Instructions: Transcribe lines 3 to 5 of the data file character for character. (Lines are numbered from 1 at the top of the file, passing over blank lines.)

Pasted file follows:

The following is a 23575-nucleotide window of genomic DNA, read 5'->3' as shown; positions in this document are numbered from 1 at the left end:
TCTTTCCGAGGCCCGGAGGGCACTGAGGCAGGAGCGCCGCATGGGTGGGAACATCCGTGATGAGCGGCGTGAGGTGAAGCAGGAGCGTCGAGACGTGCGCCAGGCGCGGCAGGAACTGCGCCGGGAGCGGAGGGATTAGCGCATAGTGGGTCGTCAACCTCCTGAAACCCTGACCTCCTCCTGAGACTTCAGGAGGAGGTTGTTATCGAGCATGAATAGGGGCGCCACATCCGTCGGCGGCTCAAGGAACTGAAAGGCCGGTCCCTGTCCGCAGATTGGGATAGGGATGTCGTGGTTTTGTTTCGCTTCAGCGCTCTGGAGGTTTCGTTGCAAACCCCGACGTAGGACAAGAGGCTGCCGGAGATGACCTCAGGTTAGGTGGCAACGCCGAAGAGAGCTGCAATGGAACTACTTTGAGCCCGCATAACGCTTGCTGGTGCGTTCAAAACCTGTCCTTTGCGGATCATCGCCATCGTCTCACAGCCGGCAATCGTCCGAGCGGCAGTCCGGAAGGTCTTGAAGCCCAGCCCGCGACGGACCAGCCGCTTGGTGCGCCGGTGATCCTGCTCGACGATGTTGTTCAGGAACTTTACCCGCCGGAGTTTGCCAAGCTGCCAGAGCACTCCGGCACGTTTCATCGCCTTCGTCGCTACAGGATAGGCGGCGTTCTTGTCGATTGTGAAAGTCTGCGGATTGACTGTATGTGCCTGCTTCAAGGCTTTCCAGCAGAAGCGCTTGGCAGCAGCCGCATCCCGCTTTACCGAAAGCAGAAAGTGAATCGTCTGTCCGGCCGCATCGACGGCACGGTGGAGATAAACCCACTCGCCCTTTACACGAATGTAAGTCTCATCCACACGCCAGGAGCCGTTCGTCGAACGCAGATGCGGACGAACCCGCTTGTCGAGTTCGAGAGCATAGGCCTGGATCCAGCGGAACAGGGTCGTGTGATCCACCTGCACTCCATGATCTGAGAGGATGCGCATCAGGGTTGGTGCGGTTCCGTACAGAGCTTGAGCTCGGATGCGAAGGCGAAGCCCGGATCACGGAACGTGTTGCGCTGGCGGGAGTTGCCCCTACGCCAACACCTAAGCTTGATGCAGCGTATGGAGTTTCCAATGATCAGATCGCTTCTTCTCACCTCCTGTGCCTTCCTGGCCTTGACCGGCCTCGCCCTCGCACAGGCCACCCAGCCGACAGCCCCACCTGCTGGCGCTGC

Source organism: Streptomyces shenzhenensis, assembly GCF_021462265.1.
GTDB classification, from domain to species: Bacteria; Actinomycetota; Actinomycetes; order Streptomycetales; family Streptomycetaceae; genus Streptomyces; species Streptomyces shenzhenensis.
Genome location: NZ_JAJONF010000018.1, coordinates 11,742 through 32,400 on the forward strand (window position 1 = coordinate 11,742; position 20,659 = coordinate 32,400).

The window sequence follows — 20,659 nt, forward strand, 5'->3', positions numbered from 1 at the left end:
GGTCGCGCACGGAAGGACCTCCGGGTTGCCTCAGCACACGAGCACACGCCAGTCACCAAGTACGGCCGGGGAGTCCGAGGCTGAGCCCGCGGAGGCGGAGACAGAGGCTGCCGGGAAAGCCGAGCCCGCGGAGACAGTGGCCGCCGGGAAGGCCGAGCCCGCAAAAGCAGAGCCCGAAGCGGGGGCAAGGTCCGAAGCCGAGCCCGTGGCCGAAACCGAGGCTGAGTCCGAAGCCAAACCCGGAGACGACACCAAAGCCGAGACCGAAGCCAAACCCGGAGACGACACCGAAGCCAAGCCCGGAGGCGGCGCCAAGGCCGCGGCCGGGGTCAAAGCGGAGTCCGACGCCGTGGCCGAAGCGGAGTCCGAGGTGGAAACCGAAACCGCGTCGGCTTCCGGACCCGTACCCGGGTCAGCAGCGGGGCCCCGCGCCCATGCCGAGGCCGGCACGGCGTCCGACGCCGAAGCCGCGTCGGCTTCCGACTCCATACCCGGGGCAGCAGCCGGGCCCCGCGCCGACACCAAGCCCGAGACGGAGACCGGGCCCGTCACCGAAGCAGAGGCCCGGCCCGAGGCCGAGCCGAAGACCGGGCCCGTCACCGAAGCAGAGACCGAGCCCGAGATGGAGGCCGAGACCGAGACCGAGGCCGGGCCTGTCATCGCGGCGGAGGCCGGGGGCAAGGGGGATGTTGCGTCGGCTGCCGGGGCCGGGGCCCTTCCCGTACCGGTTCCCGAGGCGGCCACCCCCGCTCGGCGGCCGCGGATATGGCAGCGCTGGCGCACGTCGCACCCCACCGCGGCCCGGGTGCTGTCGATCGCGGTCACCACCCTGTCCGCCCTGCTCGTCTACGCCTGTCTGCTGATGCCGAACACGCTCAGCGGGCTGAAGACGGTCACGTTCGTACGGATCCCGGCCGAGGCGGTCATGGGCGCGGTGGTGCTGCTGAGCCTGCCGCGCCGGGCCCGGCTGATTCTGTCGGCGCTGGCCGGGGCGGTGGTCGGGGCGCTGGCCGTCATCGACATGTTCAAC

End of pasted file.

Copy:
Source organism: Streptomyces shenzhenensis, assembly GCF_021462265.1.
GTDB classification, from domain to species: Bacteria; Actinomycetota; Actinomycetes; order Streptomycetales; family Streptomycetaceae; genus Streptomyces; species Streptomyces shenzhenensis.
Genome location: NZ_JAJONF010000018.1, coordinates 11,742 through 32,400 on the forward strand (window position 1 = coordinate 11,742; position 20,659 = coordinate 32,400).